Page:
North Korea has fired what appears to be a ballistic missile from a submarine toward the sea, but the projectile sputtered and fell into the ocean after only a few minutes, the South's Yonhap News Agency reported, quoting the South Korean military.
On Sunday, North Korea claimed that it had successfully conducted the missile test. However the missile flew only 19 miles, a flight too short to be called a successful launch. A South Korean government source said the missile's engine ignited after it was fired from a 2,000-ton Sinpo-class submarine but that it only traveled a short distance, Yonhap reported.
It was also reported that China has sent 2,000 troops to the North Korea border right before the test. The Hong Kong-based Information Centre for Human Rights and Democracy had earlier stated the same but a spokesperson for China's Defense Ministry has denied this saying that, "The Chinese military maintains normal combat readiness and training on the China-North Korea border."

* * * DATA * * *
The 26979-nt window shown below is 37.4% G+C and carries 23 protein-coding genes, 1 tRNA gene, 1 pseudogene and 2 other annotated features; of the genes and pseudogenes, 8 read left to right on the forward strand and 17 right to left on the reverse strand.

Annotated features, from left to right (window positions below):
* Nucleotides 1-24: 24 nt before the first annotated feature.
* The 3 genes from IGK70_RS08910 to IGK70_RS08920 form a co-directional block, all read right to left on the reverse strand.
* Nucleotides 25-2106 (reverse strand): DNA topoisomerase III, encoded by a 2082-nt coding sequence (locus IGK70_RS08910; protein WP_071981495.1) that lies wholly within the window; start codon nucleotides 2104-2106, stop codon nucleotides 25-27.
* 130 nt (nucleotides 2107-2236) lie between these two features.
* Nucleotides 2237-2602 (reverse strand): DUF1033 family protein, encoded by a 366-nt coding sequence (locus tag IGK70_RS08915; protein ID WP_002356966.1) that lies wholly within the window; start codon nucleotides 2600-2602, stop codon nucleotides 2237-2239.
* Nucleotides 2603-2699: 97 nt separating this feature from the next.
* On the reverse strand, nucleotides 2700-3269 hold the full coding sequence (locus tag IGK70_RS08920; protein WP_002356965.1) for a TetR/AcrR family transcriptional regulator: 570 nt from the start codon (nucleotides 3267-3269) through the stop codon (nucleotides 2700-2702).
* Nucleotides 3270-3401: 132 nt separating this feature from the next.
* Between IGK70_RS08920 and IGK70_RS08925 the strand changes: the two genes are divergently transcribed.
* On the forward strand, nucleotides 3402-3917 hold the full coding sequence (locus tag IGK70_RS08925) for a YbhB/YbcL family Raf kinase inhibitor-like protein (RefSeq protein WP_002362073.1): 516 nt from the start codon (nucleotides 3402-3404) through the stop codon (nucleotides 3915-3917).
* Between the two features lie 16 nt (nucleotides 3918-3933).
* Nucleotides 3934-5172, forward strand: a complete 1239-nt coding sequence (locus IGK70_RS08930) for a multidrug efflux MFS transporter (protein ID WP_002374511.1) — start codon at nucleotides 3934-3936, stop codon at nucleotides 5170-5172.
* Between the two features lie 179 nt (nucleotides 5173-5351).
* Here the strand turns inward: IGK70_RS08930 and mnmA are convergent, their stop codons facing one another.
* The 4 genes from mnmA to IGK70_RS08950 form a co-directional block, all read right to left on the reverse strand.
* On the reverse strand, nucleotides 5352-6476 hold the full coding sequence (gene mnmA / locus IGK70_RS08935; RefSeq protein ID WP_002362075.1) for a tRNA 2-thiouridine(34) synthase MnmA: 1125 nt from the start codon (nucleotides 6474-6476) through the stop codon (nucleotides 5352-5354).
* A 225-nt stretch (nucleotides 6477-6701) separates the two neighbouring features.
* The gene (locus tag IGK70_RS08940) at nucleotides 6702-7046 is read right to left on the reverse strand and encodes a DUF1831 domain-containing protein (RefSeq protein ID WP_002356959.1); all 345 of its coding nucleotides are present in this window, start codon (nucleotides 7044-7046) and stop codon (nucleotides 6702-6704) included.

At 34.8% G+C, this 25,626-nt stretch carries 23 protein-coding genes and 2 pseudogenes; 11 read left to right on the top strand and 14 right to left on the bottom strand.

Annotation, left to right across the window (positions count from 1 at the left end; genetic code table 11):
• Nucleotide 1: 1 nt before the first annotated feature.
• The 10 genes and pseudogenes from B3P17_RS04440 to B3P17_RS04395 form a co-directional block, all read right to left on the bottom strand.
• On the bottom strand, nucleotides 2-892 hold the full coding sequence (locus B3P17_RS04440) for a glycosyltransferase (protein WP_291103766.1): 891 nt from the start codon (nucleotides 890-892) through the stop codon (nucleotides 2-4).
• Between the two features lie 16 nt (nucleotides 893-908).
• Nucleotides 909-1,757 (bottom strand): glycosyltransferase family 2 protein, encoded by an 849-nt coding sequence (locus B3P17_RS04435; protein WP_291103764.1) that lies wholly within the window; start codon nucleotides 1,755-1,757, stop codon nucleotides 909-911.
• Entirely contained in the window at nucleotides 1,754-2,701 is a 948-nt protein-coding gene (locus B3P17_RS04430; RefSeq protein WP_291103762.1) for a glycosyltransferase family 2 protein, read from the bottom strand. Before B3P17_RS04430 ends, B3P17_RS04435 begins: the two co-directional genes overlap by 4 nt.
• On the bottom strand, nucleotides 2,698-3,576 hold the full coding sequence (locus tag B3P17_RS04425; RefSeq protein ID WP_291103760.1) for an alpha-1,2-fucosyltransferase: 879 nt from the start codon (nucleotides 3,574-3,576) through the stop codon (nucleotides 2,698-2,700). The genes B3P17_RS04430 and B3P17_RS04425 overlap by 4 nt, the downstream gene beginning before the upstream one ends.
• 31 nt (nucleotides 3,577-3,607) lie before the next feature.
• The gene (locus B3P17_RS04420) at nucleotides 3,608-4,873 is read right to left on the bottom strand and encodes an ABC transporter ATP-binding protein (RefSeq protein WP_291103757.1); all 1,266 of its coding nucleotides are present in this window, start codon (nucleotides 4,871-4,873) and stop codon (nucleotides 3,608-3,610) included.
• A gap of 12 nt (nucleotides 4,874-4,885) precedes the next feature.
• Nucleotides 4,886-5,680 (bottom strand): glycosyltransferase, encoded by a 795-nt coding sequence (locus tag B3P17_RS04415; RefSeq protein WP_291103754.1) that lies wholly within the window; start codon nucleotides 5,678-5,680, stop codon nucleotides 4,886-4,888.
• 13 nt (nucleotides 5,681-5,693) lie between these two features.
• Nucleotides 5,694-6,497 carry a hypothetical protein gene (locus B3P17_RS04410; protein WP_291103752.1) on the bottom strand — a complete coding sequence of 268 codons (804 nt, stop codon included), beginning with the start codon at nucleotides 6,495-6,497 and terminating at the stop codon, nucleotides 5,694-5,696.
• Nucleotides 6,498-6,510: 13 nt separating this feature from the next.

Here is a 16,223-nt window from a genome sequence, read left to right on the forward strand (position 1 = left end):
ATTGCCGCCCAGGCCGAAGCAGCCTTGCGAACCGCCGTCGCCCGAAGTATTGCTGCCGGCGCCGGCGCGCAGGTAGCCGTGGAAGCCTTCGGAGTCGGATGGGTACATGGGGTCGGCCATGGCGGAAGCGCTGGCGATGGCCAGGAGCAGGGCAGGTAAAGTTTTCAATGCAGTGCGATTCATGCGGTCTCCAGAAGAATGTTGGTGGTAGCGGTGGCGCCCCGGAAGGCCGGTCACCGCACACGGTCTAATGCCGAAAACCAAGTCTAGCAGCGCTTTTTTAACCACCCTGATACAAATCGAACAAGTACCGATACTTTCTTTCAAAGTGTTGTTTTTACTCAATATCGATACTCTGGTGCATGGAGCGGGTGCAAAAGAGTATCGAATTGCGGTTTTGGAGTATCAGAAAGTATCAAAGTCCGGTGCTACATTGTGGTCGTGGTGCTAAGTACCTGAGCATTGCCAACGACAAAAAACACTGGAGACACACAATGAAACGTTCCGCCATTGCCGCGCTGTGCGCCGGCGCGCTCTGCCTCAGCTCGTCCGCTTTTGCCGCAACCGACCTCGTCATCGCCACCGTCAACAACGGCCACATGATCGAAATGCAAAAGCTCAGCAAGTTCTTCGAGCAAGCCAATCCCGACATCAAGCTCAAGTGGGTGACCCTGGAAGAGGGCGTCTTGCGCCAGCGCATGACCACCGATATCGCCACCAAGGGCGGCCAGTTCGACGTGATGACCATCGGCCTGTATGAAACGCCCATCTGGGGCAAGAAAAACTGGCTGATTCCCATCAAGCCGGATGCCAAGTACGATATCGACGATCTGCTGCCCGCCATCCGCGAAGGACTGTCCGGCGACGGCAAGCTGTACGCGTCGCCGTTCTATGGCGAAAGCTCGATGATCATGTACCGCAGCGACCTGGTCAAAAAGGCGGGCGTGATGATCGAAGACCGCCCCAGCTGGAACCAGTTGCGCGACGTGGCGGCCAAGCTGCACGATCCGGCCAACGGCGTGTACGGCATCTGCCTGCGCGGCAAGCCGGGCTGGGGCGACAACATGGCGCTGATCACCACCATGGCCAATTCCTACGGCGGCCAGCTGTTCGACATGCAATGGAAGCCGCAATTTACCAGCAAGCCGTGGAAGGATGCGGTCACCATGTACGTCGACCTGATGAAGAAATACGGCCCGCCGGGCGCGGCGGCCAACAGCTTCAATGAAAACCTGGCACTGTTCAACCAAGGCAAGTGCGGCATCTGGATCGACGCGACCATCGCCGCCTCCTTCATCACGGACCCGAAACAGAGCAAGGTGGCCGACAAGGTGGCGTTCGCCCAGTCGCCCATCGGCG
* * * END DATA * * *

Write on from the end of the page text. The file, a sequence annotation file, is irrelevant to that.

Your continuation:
North Korea first attempted a launch of the submarine-based missile last year and was thought to be in the early stages of developing such a weapons system, which could pose a new threat to its neighbors and the United States if it is perfected.
The state released photographs of their leader Kim Jong-un surrounded by flunkies at the testing of a new multiple launch rocket system. Kim was cheered on by military figures on site at at the Paektusan Hero Youth Power Station No. 3 in Ryanggang Province.
North Korea has so far conducted four nuclear tests — the first one in October 2006 and the latest in January this year.
North Korea is banned from nuclear tests and activities that use ballistic missile technology under U.N. sanctions dating to 2006 but it has pushed ahead with work to miniaturize a nuclear warhead and develop an intercontinental ballistic missile.